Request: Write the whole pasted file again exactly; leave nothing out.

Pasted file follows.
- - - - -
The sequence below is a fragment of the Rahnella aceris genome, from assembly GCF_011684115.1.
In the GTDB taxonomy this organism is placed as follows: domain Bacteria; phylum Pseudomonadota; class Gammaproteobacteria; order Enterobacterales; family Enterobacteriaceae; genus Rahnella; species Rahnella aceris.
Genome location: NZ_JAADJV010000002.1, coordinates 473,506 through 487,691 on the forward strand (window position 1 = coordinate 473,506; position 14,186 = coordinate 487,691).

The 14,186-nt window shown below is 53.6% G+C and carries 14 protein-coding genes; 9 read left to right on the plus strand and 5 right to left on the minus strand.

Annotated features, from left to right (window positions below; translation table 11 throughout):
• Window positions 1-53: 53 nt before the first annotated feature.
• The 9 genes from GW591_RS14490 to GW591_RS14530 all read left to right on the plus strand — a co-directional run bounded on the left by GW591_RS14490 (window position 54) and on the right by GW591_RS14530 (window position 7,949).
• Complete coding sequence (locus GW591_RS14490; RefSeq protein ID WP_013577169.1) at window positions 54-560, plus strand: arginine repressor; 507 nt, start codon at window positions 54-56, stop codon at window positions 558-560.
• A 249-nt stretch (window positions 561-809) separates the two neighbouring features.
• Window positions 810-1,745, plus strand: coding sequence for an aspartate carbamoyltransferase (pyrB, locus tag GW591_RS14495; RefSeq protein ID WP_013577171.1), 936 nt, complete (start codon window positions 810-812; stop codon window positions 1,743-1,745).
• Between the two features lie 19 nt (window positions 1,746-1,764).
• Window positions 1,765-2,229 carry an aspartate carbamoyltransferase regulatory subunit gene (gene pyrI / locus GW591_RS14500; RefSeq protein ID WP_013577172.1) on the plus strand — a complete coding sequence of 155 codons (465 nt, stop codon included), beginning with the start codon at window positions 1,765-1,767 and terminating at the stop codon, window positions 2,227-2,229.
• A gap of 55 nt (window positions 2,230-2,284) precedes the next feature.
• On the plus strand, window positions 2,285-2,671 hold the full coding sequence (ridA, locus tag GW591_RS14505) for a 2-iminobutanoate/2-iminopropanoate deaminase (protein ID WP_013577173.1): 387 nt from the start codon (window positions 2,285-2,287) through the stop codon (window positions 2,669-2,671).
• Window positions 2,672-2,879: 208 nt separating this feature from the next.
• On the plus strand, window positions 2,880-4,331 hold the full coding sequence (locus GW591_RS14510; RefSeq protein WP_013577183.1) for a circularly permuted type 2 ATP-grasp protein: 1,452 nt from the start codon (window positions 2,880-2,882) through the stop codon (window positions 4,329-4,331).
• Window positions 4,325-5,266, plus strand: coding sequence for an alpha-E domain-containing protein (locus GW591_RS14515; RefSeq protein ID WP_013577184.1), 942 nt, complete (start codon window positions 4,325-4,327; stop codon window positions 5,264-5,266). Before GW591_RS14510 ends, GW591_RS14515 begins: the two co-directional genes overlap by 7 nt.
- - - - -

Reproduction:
The sequence below is a fragment of the Rahnella aceris genome, from assembly GCF_011684115.1.
In the GTDB taxonomy this organism is placed as follows: domain Bacteria; phylum Pseudomonadota; class Gammaproteobacteria; order Enterobacterales; family Enterobacteriaceae; genus Rahnella; species Rahnella aceris.
Genome location: NZ_JAADJV010000002.1, coordinates 473,506 through 487,691 on the forward strand (window position 1 = coordinate 473,506; position 14,186 = coordinate 487,691).

The 14,186-nt window shown below is 53.6% G+C and carries 14 protein-coding genes; 9 read left to right on the plus strand and 5 right to left on the minus strand.

Annotated features, from left to right (window positions below; translation table 11 throughout):
• Window positions 1-53: 53 nt before the first annotated feature.
• The 9 genes from GW591_RS14490 to GW591_RS14530 all read left to right on the plus strand — a co-directional run bounded on the left by GW591_RS14490 (window position 54) and on the right by GW591_RS14530 (window position 7,949).
• Complete coding sequence (locus GW591_RS14490; RefSeq protein ID WP_013577169.1) at window positions 54-560, plus strand: arginine repressor; 507 nt, start codon at window positions 54-56, stop codon at window positions 558-560.
• A 249-nt stretch (window positions 561-809) separates the two neighbouring features.
• Window positions 810-1,745, plus strand: coding sequence for an aspartate carbamoyltransferase (pyrB, locus tag GW591_RS14495; RefSeq protein ID WP_013577171.1), 936 nt, complete (start codon window positions 810-812; stop codon window positions 1,743-1,745).
• Between the two features lie 19 nt (window positions 1,746-1,764).
• Window positions 1,765-2,229 carry an aspartate carbamoyltransferase regulatory subunit gene (gene pyrI / locus GW591_RS14500; RefSeq protein ID WP_013577172.1) on the plus strand — a complete coding sequence of 155 codons (465 nt, stop codon included), beginning with the start codon at window positions 1,765-1,767 and terminating at the stop codon, window positions 2,227-2,229.
• A gap of 55 nt (window positions 2,230-2,284) precedes the next feature.
• On the plus strand, window positions 2,285-2,671 hold the full coding sequence (ridA, locus tag GW591_RS14505) for a 2-iminobutanoate/2-iminopropanoate deaminase (protein ID WP_013577173.1): 387 nt from the start codon (window positions 2,285-2,287) through the stop codon (window positions 2,669-2,671).
• Window positions 2,672-2,879: 208 nt separating this feature from the next.
• On the plus strand, window positions 2,880-4,331 hold the full coding sequence (locus GW591_RS14510; RefSeq protein WP_013577183.1) for a circularly permuted type 2 ATP-grasp protein: 1,452 nt from the start codon (window positions 2,880-2,882) through the stop codon (window positions 4,329-4,331).
• Window positions 4,325-5,266, plus strand: coding sequence for an alpha-E domain-containing protein (locus GW591_RS14515; RefSeq protein ID WP_013577184.1), 942 nt, complete (start codon window positions 4,325-4,327; stop codon window positions 5,264-5,266). Before GW591_RS14510 ends, GW591_RS14515 begins: the two co-directional genes overlap by 7 nt.